Front page of the Guardian: ‘Labour buoyed as Miliband edges Cameron in snap poll.’ Front page of the Telegraph: ‘Miliband flops as outsiders shine.’ The Mail: ‘Runaway jihadi’s father is Labour activist.’ The Sun, over photo of Miliband: ‘Oops! I just lost my election.’

ICM scored it as a narrow win for Miliband, YouGov for Sturgeon, Comres as a three-way tie between Cameron, Miliband and Farage, and Survation the same except with Farage a point behind. In other words, it was a draw. The main outcome, probably, is that nobody had a disaster; it’s not so much about winning as about not losing, and on this occasion there was no obvious loser.

Cameron engaged enough to not seem uninterested, then withdrew enough to look prime ministerial; Miliband was cogent and competent and got in a couple of zingers without seeming to have been up all night practising them. Sturgeon did well enough to make lots of people wonder why she was on the show in the first place, since the overwhelming majority of the UK’s population can’t vote for her party, any more than they can for Plaid Cymru (who were present) or the DUP or UUP or SDLP or Sinn Féin (all absent). I’m not saying that the debate would have benefited from more participants, but the criteria for inclusion looked odd.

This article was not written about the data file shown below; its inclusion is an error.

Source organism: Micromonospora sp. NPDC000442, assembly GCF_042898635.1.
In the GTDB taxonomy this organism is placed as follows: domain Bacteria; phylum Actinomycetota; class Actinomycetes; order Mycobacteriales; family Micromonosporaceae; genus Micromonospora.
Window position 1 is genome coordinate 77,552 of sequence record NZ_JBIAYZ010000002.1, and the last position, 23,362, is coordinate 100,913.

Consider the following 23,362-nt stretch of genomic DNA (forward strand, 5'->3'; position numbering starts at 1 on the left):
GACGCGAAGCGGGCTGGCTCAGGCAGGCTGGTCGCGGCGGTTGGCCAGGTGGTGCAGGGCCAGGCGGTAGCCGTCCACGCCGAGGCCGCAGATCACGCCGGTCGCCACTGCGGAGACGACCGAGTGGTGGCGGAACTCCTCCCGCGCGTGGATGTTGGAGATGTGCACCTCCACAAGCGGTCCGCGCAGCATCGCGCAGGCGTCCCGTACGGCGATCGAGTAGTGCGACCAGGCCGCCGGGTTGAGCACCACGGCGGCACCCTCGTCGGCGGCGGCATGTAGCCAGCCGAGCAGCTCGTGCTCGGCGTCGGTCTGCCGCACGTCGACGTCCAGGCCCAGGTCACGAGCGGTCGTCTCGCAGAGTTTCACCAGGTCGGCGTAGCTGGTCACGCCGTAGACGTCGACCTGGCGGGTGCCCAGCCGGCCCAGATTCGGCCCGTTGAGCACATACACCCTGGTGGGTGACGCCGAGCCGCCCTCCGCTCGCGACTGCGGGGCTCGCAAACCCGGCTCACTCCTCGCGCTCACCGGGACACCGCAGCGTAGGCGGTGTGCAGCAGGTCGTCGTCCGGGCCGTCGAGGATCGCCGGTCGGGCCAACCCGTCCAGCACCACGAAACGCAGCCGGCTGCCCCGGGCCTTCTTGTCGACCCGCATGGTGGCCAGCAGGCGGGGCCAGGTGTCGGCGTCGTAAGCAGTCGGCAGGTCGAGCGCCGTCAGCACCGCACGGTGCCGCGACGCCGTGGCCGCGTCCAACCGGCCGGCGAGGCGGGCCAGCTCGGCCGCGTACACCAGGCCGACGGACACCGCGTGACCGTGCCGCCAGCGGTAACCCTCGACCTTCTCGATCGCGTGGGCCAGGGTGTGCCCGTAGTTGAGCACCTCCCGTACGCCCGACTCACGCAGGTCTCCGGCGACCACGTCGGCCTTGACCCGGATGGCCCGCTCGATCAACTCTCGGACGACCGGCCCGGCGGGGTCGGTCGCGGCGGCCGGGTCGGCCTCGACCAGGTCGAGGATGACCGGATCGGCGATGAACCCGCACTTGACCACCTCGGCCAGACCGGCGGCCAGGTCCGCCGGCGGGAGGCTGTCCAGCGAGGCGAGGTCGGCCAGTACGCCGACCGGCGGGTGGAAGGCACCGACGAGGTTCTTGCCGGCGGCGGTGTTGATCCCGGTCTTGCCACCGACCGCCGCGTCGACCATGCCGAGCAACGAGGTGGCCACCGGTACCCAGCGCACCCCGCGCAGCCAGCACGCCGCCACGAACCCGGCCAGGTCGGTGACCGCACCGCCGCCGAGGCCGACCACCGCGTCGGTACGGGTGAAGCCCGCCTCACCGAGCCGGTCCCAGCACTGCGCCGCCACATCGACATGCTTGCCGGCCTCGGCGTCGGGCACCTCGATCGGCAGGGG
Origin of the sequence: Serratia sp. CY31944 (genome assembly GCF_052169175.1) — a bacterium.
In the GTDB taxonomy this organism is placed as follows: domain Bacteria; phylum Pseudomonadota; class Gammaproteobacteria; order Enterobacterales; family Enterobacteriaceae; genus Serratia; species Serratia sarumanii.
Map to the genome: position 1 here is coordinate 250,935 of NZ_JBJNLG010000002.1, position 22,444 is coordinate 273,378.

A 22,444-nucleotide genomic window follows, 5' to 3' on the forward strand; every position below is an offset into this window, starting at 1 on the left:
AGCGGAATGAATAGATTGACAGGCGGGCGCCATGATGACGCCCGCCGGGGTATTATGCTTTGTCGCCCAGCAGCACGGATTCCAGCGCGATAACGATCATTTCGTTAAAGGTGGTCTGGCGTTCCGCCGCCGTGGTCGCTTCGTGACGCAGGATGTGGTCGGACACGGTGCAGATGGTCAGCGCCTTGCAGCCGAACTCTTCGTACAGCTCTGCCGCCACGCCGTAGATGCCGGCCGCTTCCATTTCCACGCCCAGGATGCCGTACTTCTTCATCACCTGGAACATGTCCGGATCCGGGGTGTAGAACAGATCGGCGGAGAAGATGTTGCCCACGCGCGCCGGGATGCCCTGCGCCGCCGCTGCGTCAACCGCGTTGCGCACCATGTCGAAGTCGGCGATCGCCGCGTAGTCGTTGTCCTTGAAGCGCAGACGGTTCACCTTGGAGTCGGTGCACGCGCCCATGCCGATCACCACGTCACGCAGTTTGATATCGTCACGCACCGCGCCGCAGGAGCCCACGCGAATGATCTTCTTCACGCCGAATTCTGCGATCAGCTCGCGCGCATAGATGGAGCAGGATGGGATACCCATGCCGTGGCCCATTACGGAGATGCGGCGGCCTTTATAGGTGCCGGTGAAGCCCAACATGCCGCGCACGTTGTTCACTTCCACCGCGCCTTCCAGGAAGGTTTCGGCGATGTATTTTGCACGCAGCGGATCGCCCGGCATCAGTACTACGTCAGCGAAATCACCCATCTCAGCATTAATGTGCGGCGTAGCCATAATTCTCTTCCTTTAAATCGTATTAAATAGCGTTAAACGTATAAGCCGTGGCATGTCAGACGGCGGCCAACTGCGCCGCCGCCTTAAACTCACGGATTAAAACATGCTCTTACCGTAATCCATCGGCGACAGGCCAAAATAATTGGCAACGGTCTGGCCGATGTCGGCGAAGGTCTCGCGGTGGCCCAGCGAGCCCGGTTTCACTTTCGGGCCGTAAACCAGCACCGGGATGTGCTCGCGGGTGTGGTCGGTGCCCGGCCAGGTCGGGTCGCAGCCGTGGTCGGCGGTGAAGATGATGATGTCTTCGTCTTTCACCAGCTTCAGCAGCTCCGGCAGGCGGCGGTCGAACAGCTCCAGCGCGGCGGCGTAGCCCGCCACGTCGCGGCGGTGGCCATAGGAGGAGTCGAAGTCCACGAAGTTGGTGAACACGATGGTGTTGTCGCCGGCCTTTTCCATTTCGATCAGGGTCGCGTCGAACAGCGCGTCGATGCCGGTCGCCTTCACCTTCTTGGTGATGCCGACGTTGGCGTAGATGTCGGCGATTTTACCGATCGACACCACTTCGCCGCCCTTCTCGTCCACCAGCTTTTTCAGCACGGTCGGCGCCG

The losers were the viewers. There was a draining quality to the whole thing. It was hard to get through, like an old-fashioned British Sunday. About halfway in, I found myself deeply and sincerely wanting it to be over. It’s the element of pure performance that was probably responsible. The event felt much less real than it should have. In that sense, the Tories got what they wanted. On the theory that the incumbent can’t win and therefore has nothing to gain from a debate, the best outcome is to set up a structure where there is no real clarity, so nobody wins. Nobody won. So Cameron won.